His Views on Pitches
Beck: In short. So then, to help publicists out who are listening, what do you want to be pitched? Especially when you have the title of, host, you know, producer. Do you get a bunch of pitches?
Alejandro: I do. Yes. And, it mostly comes from previous jobs and previous connections.
Beck: Got it. Okay.
Alejandro: But, pitches are always welcome.
Beck: Pitches are welcome.
Beck: Holy cow!
Alejandro: And they weren’t…
Beck: We don’t usually hear that.
Alejandro: … you know. But, yeah, pitches are always welcome. You never know. I… some of my… I can’t think of an example in the top of my head. But, I know this for sure, that, a lot of unexpected pitches have turned out to be amazing in the past. So, you just never know where your next big pitch is going to come.
Beck: This is true.
Alejandro: And, if it’s something juicy, you know, we’re on signal. We’re in places that are encrypted. Please message us.
Beck: Nice. And, your email address is, by the way, on your Twitter Feed, so people can easily find you there.
Alejandro: Yes. Mm-hmm.
Beck: But, as you were saying, in welcoming pitches, what in a pitch stands out to you?
Alejandro: We definitely want a human interest story, something that really affects the bigger demographic. We don’t want something super, you know, specific. So, it’s like, for example, like, for NowThis Future, our audience, they love robotics, you know. They love cool gadgets. But, they also care about the issues when it comes to, like, privacy and climate change. They love space.
Alejandro: And, this is like, NowThis Future, you know, we have different verticals. But, kind of like, when it comes to, like, numbers or sales. That’s kind of, you know, that’s more on the CNBC, you know.
Beck: Got it. So, as the host, tell us a little bit about just the day-to-day for you. Obviously, you’re on camera. But, you’re also producing. So, are you’re cutting your own stuff? Or, how does that work?
Alejandro: Yeah. You know how it works nowadays, you have to be a one-man band. Yeah. So, yeah. I see a project through from beginning to end from, you know, from inception to scripting, to, obviously, there’s the whole production crew behind the camera. So, then, I host. And then, I cut myself. And, I think, I like that. It’s like, I know angles, or I know, like, how I scripted it.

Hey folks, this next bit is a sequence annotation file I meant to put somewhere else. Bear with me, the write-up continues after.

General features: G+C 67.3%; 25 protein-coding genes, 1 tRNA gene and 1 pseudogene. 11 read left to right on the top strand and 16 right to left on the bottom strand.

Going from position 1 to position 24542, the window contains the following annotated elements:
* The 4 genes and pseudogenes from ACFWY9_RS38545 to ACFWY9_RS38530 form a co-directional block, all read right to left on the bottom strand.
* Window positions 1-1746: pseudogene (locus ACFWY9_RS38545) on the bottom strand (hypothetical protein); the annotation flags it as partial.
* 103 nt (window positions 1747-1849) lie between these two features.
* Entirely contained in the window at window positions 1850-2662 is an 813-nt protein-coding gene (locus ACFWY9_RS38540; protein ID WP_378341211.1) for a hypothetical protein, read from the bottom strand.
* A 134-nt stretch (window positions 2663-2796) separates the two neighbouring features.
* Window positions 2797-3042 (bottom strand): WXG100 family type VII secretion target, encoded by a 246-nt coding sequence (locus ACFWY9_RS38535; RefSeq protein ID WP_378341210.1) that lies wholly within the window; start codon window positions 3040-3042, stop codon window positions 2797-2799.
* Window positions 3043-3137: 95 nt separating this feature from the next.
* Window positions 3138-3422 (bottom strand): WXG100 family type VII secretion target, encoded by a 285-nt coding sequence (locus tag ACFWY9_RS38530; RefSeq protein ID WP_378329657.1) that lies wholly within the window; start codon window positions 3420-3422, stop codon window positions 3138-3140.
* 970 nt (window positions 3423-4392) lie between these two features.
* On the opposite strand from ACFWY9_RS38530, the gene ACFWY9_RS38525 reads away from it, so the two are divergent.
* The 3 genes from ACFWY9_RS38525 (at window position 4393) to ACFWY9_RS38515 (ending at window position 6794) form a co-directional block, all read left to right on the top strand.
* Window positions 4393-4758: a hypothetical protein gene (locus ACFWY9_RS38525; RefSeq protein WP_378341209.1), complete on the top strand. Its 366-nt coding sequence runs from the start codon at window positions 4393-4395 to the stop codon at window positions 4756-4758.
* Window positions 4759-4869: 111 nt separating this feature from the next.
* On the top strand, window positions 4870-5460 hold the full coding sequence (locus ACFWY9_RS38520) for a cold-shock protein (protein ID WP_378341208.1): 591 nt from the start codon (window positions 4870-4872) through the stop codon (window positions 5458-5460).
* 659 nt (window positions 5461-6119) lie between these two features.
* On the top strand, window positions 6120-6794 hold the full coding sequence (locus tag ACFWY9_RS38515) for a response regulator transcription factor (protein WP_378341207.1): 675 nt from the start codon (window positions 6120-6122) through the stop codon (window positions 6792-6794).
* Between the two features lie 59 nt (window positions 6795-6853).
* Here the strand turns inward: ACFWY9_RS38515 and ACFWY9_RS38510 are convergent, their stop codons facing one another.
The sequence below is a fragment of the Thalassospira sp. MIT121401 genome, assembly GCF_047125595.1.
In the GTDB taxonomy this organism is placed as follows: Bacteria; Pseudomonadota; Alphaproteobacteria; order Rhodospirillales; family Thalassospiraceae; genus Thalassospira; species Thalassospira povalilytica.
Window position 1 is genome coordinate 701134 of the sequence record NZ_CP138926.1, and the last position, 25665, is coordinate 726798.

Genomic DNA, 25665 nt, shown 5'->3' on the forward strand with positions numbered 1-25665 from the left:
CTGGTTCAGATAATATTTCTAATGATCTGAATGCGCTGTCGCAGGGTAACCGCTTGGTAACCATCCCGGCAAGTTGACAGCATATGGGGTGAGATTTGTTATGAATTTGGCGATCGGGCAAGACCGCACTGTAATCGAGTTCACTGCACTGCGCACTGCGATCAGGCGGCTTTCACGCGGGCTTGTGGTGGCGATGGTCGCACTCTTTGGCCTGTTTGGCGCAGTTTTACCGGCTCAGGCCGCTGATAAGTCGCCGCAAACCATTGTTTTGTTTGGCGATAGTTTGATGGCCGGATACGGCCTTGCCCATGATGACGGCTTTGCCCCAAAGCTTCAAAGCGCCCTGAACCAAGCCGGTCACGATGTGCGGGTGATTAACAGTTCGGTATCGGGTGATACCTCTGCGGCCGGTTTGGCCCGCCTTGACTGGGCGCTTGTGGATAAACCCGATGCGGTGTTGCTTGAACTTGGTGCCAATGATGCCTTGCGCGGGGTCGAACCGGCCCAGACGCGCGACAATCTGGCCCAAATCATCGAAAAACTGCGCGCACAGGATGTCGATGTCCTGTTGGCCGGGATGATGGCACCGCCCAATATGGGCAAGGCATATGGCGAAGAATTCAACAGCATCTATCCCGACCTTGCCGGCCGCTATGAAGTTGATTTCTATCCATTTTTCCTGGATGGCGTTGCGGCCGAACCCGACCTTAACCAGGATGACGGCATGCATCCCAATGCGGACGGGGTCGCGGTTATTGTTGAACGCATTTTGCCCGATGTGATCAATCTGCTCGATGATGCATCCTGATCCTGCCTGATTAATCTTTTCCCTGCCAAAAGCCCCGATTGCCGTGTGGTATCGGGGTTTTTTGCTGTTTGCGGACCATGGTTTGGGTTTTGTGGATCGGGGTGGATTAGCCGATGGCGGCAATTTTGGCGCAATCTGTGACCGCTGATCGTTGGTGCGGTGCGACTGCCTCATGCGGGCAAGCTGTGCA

Alejandro: But, there are… there have been times when I do get to work with other producers and I love that too, where they see a project from beginning to end. And, they know what we’re working with, and then, they’ll cut it themselves. But, yeah, most of the time, I’m cutting my own stuff. Yeah.
Beck: How long does that take? So, let’s say, you go out today. You film something. Give us the whole round-a-bout, because a lot of the folks that we have on here, and who we are normally pitching, are behind the desk. You know, they’re writing a piece. There is no video component. They don’t need to go out and shoot the photography for it. It’s provided, let’s say.
Beck: So, you’re in a different grouping. But then, at the same time, you know, you’re not a host on, let’s say, CNBC. So, you’re not doing that part of it. So, just give us an overview. Like, how much time does it take from pitch to submission of the piece?
Alejandro: … I mean, just, yeah. I think, I mean, that was, like, also before, like, we have a new… it depends on the format. It depends on the graphics. It depends on the B-roll. And for example, that was, like, one of my low lift type of videos. If it’s an event, obviously, you know, there’s traveling included. But then, it’s an event that happened the same day, so, you should probably get it out that same day. It just, it depends. But…
Beck: Just asking.
Alejandro: … you know, it could be something from, like, a day, or like, two hours, actually. Like, something really, really short to like, a week, or like, two months if it’s something that’s very deep or longer. And so, it just, it depends. There’s, I don’t think there’s a clear answer.